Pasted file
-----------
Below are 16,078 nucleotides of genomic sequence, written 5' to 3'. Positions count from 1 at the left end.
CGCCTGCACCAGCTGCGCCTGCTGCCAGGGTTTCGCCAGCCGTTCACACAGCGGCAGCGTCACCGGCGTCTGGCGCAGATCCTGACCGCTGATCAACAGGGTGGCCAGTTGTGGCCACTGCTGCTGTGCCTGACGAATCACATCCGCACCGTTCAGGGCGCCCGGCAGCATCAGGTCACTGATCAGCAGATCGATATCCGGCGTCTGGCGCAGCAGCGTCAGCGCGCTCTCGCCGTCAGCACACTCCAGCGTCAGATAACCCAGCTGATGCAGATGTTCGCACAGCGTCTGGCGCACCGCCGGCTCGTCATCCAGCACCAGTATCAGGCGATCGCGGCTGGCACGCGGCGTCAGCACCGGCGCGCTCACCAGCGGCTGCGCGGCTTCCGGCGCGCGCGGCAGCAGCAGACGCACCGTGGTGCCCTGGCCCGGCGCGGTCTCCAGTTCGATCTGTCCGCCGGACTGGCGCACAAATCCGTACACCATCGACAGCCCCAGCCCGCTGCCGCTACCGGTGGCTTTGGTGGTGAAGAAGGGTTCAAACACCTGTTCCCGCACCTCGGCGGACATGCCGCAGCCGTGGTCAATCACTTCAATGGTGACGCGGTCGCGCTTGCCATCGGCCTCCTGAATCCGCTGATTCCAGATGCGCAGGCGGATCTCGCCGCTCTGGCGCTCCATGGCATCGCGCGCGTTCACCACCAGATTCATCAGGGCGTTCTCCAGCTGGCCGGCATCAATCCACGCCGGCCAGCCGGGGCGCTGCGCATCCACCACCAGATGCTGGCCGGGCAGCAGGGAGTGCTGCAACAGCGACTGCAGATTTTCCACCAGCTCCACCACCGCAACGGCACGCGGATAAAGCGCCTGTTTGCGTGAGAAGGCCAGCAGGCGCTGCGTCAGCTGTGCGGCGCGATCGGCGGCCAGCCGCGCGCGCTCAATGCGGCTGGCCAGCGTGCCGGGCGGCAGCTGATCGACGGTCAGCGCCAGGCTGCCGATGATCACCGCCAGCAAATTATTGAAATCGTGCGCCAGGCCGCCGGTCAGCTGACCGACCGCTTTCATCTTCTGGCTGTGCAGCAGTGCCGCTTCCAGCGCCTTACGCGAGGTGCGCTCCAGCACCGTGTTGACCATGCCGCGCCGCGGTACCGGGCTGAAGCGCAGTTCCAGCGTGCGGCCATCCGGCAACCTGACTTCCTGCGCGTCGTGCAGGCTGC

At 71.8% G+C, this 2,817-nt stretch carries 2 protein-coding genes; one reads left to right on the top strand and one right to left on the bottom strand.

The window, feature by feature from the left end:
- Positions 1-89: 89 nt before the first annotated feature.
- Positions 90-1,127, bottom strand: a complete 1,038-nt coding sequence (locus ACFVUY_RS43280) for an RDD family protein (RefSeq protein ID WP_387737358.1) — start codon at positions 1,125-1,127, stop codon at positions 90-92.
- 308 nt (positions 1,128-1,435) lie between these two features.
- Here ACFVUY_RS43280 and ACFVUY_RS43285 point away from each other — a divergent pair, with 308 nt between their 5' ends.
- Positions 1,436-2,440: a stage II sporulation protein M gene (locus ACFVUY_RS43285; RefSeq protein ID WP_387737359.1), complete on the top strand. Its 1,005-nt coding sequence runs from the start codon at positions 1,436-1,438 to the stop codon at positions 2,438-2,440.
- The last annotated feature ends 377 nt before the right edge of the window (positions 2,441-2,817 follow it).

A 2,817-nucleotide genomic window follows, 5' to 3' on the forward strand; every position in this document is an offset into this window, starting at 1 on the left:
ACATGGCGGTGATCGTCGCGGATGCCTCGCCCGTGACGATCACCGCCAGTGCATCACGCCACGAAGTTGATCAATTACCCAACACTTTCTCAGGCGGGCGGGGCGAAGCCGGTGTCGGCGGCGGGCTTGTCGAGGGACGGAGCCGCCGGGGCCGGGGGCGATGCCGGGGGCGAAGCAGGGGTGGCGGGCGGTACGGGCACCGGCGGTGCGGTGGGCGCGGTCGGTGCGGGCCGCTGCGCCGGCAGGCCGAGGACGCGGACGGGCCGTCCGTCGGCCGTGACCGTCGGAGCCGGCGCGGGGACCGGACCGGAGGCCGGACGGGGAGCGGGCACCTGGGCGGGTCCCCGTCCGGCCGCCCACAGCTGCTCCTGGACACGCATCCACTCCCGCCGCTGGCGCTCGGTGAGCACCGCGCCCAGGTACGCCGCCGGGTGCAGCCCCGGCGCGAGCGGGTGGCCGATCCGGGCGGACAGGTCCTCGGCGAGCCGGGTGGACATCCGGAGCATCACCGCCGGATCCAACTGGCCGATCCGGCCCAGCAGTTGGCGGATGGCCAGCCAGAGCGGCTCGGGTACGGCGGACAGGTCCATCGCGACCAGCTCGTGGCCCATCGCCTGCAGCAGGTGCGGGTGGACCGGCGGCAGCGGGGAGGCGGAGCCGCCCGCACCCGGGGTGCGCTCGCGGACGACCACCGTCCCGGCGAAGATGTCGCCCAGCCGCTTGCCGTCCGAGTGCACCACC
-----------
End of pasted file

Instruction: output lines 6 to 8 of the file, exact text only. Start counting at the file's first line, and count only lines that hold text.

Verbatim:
- Positions 90-1,127, bottom strand: a complete 1,038-nt coding sequence (locus ACFVUY_RS43280) for an RDD family protein (RefSeq protein ID WP_387737358.1) — start codon at positions 1,125-1,127, stop codon at positions 90-92.
- 308 nt (positions 1,128-1,435) lie between these two features.
- Here ACFVUY_RS43280 and ACFVUY_RS43285 point away from each other — a divergent pair, with 308 nt between their 5' ends.